Mysterious meteor and “orb” over California appears to be faked

This appeared on Boing Boing with no context or explanation, helping to spread the conjecture that it’s real and, ominously, a crashing UFO that releases an “escape pod”. We at DN must point out that there is a major problem with this idea. For such a clear event, there were no reported meteors on January 5, which renders this extremely suspicious.

UFO Sighting? Mysterious Fireball Ejecting A UFO Sparks Viral Debate; Is It A Meteorite? A Satellite? A Hoax? 

Mike Hankey, from the American Meteor Society, said: “This video looks fake. It was published on Jan 5 and we had no reports of fireballs in southern California on Jan. 5 or Jan. 4.”

Also suspicious is that this is covered on mystery sites like Open Minds and dubious sources like the Daily Mail but NOT on reputable news outlets and not confirmed by experts. Many commentators seem to think it’s faked. We’re going to go with that too in light of the lack of confirmative evidence.

So called "orb" released from fireball. The claim is unconfirmed and possibly faked.

So called “orb” released from fireball. The claim is unconfirmed and possibly faked.

Additional information is appreciated.

Tip: Dave Shevett

  4 comments for “Mysterious meteor and “orb” over California appears to be faked

  1. January 8, 2015 at 3:20 AM

    According forum, where I reported the video in a new thread to ask an opinion, the fake is confirmed:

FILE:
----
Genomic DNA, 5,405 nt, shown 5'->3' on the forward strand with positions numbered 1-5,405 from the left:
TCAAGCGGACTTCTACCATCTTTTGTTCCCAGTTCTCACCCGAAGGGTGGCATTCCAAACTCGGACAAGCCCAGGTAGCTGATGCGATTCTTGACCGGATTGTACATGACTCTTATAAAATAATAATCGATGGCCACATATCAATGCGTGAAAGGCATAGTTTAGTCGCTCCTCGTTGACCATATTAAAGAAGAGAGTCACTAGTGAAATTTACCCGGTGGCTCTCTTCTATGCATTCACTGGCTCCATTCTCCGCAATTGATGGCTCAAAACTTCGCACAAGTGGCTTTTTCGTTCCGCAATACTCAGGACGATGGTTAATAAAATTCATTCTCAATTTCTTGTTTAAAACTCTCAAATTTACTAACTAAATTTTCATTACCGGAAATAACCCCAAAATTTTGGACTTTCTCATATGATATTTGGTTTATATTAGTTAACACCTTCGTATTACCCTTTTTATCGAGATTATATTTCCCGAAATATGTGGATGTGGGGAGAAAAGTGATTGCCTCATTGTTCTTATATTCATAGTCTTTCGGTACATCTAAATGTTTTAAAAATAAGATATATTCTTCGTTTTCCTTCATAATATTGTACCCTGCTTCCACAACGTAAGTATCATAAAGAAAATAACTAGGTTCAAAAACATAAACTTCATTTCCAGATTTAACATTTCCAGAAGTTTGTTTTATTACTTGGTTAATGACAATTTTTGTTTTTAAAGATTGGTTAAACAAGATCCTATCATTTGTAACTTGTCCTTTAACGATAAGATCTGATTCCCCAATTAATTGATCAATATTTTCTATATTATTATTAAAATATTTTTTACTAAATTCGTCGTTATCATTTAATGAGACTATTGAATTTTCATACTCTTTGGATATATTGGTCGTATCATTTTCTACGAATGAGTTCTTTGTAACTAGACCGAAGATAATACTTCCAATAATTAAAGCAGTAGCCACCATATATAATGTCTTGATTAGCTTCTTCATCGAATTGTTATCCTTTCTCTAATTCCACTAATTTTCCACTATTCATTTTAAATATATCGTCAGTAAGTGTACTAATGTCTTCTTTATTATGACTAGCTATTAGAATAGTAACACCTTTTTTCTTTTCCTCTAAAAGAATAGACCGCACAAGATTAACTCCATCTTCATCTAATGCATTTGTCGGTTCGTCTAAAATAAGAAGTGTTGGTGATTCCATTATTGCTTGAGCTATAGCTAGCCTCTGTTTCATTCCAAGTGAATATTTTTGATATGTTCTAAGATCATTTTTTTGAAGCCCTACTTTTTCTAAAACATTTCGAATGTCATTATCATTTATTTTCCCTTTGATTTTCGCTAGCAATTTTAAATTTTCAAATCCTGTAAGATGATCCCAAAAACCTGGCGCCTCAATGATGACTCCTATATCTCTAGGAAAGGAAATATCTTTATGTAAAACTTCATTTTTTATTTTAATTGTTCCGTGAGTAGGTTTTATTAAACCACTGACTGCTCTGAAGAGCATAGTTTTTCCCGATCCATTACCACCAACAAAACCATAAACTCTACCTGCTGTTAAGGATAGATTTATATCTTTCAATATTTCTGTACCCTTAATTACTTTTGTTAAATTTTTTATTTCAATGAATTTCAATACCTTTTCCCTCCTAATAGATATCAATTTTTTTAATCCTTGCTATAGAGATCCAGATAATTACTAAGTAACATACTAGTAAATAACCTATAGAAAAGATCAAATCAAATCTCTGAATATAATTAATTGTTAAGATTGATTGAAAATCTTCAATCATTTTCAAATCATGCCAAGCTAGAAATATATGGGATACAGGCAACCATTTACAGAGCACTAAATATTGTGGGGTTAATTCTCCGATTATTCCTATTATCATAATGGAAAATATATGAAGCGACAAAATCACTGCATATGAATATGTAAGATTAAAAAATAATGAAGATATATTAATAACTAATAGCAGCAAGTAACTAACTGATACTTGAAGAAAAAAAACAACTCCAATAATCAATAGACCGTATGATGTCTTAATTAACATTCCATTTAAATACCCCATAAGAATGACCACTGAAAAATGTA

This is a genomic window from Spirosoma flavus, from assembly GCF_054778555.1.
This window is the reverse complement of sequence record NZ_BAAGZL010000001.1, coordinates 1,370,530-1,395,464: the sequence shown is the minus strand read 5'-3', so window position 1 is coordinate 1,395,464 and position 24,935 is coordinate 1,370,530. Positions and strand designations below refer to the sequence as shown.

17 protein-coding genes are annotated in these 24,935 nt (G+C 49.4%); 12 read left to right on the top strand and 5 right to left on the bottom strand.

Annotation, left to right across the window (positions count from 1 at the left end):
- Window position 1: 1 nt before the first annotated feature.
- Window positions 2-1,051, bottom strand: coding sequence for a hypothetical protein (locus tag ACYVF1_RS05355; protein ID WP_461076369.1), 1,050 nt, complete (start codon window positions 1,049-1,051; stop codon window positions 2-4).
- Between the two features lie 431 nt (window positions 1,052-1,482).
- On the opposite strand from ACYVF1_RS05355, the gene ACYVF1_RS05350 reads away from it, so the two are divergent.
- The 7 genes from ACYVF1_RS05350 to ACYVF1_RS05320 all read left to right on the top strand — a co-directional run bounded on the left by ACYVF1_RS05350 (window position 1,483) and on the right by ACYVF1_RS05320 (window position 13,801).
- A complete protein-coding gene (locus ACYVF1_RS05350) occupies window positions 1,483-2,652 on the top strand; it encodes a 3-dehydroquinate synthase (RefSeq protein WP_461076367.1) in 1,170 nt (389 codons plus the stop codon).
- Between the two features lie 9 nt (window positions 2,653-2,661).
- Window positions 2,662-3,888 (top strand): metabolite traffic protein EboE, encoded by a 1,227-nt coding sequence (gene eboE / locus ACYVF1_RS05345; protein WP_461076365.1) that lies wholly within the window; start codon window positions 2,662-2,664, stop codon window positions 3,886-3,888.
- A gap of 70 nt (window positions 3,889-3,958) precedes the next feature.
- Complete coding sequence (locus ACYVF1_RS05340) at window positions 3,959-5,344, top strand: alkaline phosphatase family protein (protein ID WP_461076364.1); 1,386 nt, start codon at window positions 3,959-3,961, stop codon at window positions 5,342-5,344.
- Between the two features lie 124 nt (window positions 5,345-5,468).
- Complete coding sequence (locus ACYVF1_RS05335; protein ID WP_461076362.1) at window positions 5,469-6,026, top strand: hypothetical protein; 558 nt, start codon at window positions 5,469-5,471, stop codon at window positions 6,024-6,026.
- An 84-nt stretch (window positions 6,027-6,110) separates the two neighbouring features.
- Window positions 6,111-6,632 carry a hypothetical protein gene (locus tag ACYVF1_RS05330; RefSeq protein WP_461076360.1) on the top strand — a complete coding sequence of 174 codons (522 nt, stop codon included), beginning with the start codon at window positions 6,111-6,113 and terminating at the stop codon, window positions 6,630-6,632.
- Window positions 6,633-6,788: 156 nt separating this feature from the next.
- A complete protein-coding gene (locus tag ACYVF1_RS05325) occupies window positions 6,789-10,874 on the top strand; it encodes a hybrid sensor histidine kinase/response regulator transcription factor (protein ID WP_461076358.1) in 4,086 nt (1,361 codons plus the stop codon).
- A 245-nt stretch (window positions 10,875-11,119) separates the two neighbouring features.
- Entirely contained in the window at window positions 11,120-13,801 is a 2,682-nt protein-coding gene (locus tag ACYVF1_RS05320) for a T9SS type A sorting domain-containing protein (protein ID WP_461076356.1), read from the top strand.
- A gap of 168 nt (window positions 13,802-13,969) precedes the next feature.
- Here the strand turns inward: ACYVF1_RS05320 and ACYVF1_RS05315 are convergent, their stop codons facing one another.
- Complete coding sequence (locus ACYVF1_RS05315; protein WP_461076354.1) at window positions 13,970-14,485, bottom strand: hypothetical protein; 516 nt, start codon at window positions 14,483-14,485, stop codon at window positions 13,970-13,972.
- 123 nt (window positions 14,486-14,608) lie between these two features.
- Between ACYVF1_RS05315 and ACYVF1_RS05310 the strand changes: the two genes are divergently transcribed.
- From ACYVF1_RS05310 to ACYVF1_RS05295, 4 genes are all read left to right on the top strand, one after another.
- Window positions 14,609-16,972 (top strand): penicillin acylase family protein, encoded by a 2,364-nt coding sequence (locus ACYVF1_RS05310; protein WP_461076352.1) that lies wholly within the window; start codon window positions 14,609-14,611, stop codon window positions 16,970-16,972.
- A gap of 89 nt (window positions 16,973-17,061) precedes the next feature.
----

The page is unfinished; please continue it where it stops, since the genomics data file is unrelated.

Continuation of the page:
by the expert HOAXKiller1:

    “It’s a HOAX. It’s pure CGI.

    You can see it’s not even a real video. They used a common technique where they take a single image (in this case a low quality compressed image) and added fake camera movements, and fake zoom, and fake noise / grain to make it appear like a video. It makes it easier to add a fake UFO animation to it, so they can avoid having to do any motion tracking / match moving.

    We can tell it is a fake video made from a single image (low quality compressed image) because you can see gradient banding (caused by compression) in the sky, and the gradient banding is moving with the foreground / background fixed in the sky. This means the image of the sky was compressed first, then it was made into a compressed video.

    If this was a real video, the gradient banding wouldn’t move with the foreground / background. Video compression would have caused the gradient to form, and the gradient would not be fixed in place, it would move around constantly as the video’s images / frame changed. But in this case, the gradient was already formed by image compression first, then it was compressed into a video. So the banding is fixed in the sky.

    So it is a confirmed HOAX..

    There is another video with a similar event. In this case you can obviously see fake camera movements, and also the YouTube user / channel has a history of ‘liking” many “Adobe After Effects” videos and tutorials in specific effects.

    Adding HOAX to the title and will move to the HOAX forum later.”

  2. January 8, 2015 at 8:03 AM

    Excellent. Thanks for the links.

  3. Bill T.
    January 8, 2015 at 10:00 AM

    “Thumbs-up”, “Thumbs-down” and comments disabled on the you-tube hosting of the video. Gee, I wonder why? As of Thursday morning, over 1.25 million hits.


    I try to avoid going to these posts, assuming that all criticism will be disabled, I don’t like adding to their hit-count.

  4. David A.
    January 9, 2015 at 3:25 PM

    I live in California (the S.F. bay area, not southern CA) and actually saw a meteor somewhere around that time. It might have been on Jan. 3rd though. It was probably this event:
    I didn’t see any mysterious orbs though.

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